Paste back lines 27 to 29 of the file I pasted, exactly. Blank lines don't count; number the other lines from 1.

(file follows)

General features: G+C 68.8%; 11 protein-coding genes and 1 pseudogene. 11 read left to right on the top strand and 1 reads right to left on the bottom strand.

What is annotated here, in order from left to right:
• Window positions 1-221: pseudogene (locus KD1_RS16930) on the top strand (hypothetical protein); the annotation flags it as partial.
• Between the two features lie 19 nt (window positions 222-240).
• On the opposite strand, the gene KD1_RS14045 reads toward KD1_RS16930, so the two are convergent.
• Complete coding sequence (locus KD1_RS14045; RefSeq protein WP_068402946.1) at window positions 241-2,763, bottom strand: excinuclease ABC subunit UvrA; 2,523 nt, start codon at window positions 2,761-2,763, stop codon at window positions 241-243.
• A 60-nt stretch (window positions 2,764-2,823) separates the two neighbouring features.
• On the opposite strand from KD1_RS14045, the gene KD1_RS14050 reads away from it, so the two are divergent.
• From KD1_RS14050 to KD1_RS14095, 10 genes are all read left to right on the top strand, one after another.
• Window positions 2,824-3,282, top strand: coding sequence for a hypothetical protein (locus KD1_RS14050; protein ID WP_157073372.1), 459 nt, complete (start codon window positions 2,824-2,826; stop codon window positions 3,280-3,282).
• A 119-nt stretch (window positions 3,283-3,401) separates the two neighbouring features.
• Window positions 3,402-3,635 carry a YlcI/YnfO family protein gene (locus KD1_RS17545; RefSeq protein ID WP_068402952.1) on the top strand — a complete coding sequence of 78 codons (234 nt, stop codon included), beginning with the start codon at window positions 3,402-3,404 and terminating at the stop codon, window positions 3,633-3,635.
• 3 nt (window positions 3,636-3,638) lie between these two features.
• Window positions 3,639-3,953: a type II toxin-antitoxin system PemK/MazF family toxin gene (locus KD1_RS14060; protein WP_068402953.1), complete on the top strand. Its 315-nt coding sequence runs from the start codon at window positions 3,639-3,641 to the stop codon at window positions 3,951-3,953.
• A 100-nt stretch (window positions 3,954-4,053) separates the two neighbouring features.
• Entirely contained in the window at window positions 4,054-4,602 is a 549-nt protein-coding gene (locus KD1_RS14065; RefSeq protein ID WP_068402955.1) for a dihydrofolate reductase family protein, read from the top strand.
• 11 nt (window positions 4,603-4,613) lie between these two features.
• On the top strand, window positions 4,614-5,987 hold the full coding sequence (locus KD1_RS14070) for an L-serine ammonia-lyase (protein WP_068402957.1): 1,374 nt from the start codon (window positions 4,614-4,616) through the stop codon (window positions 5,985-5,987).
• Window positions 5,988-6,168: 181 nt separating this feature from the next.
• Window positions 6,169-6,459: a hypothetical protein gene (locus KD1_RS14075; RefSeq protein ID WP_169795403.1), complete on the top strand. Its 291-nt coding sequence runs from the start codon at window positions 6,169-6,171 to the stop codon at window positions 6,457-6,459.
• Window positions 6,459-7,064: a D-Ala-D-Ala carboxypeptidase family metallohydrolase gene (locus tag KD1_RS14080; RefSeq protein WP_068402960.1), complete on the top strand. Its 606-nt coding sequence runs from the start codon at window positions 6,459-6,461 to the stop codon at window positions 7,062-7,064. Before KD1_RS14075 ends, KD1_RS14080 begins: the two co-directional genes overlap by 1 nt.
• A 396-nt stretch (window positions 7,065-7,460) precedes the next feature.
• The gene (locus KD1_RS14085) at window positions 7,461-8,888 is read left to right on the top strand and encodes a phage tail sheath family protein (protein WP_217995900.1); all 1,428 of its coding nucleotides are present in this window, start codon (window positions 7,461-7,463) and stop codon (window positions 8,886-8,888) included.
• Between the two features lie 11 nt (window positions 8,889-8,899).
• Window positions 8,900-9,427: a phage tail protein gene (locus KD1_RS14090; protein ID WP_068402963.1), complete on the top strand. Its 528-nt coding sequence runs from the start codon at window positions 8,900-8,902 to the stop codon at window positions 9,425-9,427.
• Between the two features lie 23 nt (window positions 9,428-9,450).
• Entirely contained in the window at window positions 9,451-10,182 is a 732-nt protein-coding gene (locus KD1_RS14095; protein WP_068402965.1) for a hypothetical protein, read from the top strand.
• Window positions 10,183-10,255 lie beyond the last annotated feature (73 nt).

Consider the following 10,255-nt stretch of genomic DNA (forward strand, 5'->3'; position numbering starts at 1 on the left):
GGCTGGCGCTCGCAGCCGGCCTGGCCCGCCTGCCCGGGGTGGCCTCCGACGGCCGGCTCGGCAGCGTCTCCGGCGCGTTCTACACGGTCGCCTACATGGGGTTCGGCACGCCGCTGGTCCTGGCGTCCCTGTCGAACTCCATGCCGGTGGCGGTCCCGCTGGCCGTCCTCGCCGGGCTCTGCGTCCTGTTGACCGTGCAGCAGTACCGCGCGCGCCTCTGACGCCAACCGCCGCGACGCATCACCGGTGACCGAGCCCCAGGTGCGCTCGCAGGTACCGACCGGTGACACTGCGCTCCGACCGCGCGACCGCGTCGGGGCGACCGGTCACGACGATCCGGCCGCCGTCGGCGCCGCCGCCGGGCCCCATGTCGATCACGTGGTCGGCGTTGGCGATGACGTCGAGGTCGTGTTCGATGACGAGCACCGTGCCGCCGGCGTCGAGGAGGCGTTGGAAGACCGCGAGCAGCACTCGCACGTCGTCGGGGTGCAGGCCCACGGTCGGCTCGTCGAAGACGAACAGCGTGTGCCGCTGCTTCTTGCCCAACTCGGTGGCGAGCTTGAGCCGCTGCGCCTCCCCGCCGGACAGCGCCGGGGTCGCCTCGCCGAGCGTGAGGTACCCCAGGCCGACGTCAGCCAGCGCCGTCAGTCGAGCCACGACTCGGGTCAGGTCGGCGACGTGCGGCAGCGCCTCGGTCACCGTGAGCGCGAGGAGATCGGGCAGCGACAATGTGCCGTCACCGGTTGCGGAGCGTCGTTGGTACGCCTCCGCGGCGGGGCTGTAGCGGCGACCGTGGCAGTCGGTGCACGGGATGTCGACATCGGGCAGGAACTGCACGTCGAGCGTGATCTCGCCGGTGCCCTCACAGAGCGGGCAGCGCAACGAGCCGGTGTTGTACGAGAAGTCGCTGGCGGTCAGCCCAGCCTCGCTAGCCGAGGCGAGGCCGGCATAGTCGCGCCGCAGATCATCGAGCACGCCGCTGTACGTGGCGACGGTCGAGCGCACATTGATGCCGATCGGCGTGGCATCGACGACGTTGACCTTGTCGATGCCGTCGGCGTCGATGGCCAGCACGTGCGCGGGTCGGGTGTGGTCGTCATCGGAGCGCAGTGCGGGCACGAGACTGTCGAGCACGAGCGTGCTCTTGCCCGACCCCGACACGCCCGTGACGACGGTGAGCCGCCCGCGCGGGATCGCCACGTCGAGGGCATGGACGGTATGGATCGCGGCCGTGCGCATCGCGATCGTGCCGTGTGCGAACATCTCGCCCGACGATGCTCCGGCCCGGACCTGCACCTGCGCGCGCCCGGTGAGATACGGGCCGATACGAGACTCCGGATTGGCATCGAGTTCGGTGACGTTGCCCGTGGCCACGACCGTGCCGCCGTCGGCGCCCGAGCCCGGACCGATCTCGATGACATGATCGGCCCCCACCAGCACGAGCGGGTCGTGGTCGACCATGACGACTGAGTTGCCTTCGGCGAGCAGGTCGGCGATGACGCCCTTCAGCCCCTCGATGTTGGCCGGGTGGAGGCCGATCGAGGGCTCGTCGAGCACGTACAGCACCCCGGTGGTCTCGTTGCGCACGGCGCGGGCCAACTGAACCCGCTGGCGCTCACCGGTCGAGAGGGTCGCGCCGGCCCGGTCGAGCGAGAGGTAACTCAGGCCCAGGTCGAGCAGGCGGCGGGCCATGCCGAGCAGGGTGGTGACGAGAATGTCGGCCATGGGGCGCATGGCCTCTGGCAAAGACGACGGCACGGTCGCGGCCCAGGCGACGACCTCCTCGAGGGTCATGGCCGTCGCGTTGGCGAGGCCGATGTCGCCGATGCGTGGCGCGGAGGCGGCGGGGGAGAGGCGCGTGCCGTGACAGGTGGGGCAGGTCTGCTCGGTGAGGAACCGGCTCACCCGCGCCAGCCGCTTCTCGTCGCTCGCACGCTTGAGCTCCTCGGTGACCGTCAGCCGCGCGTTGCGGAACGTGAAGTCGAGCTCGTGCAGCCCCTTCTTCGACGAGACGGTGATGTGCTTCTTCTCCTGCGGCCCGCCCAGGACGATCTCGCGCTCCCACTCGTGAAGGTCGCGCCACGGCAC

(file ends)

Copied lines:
• Entirely contained in the window at window positions 9,451-10,182 is a 732-nt protein-coding gene (locus KD1_RS14095; protein WP_068402965.1) for a hypothetical protein, read from the top strand.
• Window positions 10,183-10,255 lie beyond the last annotated feature (73 nt).

Consider the following 10,255-nt stretch of genomic DNA (forward strand, 5'->3'; position numbering starts at 1 on the left):